Impact of delayed mobile medical team dispatch for respiratory distress calls: a

Impact of delayed mobile medical team dispatch for respiratory distress calls: a propensity score matched study from a French emergency communication center

Charrin L, Romain-Scelle N, Di-Filippo C, Mercier E, Balen F, Tazarourte K, Benhamed A.

Scand J Trauma Resusc Emerg Med. 2024 Apr 12;32(1):27. doi: 10.1186/s13049-024-01201-5.

PMID: 38609957

Background: Shortness of breath is a common complaint among individuals contacting emergency communication center (EMCCs). In some prehospital system, emergency medical services include an advanced life support (ALS)-capable team. Whether such team should be dispatched during the phone call or delayed until the BLS-capable paramedic team reports from the scene is unclear. We aimed to evaluate the impact of delayed MMT dispatch until receiving the paramedic review compared to immediate dispatch at the time of the call on patient outcomes.

Methods: A cross-sectional study conducted in Lyon, France, using data obtained from the departmental EMCC during the period from January to December 2019. We included consecutive calls related to adult patients experiencing acute respiratory distress. Patients from the two groups (immediate mobile medical team (MMT) dispatch or delayed MMT dispatch) were matched on a propensity score, and a conditional weighted logistic regression assessed the adjusted odds ratios (ORs) for each outcome (mortality on days 0, 7 and 30).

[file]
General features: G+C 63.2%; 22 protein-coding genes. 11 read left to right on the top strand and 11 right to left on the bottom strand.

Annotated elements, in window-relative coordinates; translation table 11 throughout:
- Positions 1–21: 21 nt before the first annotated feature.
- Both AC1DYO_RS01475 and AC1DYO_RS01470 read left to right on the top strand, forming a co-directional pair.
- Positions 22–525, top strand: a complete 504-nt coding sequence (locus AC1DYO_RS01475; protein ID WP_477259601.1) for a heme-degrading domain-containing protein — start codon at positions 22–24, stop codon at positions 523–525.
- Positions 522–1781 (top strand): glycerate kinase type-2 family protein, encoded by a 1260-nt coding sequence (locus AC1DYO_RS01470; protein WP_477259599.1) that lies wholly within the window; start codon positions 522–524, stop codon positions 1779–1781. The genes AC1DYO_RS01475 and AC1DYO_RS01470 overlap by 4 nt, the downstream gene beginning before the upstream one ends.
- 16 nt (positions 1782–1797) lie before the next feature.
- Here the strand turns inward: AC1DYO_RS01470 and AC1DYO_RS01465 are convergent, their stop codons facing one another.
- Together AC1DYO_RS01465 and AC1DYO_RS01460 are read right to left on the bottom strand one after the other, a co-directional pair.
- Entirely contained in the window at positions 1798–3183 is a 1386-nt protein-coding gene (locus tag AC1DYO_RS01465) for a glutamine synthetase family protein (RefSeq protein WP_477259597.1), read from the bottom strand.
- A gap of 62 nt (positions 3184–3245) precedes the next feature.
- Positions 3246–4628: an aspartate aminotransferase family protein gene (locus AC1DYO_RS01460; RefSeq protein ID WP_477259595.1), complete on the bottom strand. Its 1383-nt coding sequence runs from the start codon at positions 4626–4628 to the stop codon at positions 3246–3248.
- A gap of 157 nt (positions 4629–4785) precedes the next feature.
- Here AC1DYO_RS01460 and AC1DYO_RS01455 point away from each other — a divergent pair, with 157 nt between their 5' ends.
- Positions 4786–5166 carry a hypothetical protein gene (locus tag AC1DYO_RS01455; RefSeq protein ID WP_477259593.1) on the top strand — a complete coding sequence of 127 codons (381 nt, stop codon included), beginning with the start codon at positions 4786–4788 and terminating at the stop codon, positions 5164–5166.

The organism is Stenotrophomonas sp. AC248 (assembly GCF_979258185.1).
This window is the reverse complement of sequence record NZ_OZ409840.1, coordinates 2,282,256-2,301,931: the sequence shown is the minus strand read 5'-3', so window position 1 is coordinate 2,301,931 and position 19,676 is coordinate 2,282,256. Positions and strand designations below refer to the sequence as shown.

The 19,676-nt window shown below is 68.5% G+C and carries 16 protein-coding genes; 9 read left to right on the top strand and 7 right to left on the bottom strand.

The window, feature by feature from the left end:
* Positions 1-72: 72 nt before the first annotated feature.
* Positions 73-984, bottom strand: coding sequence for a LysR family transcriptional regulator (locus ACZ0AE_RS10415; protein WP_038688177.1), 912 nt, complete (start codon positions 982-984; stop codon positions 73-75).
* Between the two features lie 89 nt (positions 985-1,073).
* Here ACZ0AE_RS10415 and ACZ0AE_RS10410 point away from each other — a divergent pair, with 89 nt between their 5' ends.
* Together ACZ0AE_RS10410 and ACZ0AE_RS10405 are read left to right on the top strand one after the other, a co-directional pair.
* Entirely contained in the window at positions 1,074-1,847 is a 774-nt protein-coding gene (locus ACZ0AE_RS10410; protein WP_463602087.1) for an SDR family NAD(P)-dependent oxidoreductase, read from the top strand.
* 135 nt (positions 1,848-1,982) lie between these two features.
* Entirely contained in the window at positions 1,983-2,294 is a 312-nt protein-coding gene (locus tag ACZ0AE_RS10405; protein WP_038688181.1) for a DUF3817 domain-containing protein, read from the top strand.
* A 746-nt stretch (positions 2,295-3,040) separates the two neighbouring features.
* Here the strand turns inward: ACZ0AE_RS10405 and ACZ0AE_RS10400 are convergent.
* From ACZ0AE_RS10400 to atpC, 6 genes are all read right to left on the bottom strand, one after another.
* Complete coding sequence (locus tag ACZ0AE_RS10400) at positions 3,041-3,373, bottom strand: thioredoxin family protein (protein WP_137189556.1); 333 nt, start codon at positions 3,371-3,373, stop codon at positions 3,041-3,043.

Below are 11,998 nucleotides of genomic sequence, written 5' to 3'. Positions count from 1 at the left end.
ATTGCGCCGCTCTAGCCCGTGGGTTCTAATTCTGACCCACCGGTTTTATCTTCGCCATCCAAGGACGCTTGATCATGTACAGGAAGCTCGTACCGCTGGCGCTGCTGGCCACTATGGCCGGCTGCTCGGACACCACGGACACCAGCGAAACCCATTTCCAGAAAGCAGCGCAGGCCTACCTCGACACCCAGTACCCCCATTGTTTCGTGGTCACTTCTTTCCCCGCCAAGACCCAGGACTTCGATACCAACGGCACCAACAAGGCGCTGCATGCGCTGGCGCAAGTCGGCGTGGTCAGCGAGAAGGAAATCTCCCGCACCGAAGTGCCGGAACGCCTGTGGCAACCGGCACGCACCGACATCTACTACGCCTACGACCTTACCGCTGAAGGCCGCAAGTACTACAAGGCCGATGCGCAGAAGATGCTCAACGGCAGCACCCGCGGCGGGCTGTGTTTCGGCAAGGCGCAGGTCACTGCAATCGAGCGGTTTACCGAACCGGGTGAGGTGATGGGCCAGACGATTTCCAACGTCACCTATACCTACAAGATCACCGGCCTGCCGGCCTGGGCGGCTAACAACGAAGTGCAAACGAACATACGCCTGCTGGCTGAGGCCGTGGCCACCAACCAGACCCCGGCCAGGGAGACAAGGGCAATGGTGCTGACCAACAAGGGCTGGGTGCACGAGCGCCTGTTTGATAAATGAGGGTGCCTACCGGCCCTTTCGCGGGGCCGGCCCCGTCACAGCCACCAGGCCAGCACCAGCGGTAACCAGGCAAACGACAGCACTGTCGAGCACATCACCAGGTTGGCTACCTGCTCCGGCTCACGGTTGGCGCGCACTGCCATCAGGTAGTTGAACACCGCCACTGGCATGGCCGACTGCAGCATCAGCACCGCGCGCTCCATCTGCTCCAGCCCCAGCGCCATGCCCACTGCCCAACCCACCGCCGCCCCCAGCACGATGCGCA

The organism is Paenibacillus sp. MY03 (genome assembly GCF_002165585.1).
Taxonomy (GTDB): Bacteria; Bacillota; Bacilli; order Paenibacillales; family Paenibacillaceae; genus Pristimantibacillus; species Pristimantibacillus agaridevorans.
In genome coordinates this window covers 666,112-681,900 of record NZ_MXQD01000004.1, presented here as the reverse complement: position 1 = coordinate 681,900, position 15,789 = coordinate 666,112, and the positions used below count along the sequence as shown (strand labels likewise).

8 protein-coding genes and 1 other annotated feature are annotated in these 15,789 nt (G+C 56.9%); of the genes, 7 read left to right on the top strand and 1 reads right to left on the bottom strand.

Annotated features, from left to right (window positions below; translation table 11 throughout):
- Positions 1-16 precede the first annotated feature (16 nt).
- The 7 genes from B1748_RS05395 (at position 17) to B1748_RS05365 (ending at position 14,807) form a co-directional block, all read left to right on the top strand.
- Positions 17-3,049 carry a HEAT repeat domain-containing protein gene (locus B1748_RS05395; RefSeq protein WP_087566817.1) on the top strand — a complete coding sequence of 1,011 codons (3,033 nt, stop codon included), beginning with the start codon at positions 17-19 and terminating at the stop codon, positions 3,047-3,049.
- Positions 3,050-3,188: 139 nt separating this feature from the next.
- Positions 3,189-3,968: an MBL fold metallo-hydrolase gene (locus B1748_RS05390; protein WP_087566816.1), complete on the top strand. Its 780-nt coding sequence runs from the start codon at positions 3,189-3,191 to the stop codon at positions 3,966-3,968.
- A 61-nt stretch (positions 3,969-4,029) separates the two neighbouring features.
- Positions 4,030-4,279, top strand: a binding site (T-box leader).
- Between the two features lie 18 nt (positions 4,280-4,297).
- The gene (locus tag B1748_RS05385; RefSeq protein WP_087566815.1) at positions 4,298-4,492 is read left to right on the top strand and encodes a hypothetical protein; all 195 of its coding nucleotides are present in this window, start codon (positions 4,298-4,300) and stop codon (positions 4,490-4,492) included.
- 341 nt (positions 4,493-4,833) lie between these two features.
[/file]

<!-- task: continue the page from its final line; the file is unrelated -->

Results: A total of 870 calls (median age 72 [57-84], male 466 53.6%) were sought for analysis [614 (70.6%) "immediate MMT dispatch" and 256 (29.4%) "delayed MMT" groups]. The median time before MMT dispatch was 25.1 min longer in the delayed MMT group (30.7 [26.4-36.1] vs. 5.6 [3.9-8.8] min, p < 0.001). Patients subjected to a delayed MMT intervention were older (median age 78 [66-87] vs. 69 [53-83], p < 0.001) and more frequently highly dependent (16.3% vs. 8.6%, p < 0.001). A higher proportion of patients in the delayed MMT group required bag valve mask ventilation (47.3% vs. 39.1%, p = 0.03), noninvasive ventilation (24.6% vs. 20.0%, p = 0.13), endotracheal intubation (7.0% vs. 4.1%, p = 0.07) and catecholamine infusion (3.9% vs. 1.3%, p = 0.01). After propensity score matching, mortality at day 0 was higher in the delayed MMT group (9.8% vs. 4.2%, p = 0.002). Immediate MMT dispatch at the call was associated with a lower risk of mortality on day 0 (0.60 [0.38;0.82], p < 0.001) day 7 (0.50 [0.27;0.72], p < 0.001) and day 30 (0.56 [0.35;0.78], p < 0.001) CONCLUSIONS: This study suggests that the deployment of an MMT at call in patients in acute respiratory distress may result in decreased short to medium-term mortality compared to a delayed MMT following initial first aid assessment.

Keywords: Advanced life support; Dyspnea; Emergency communication center; Prehospital.

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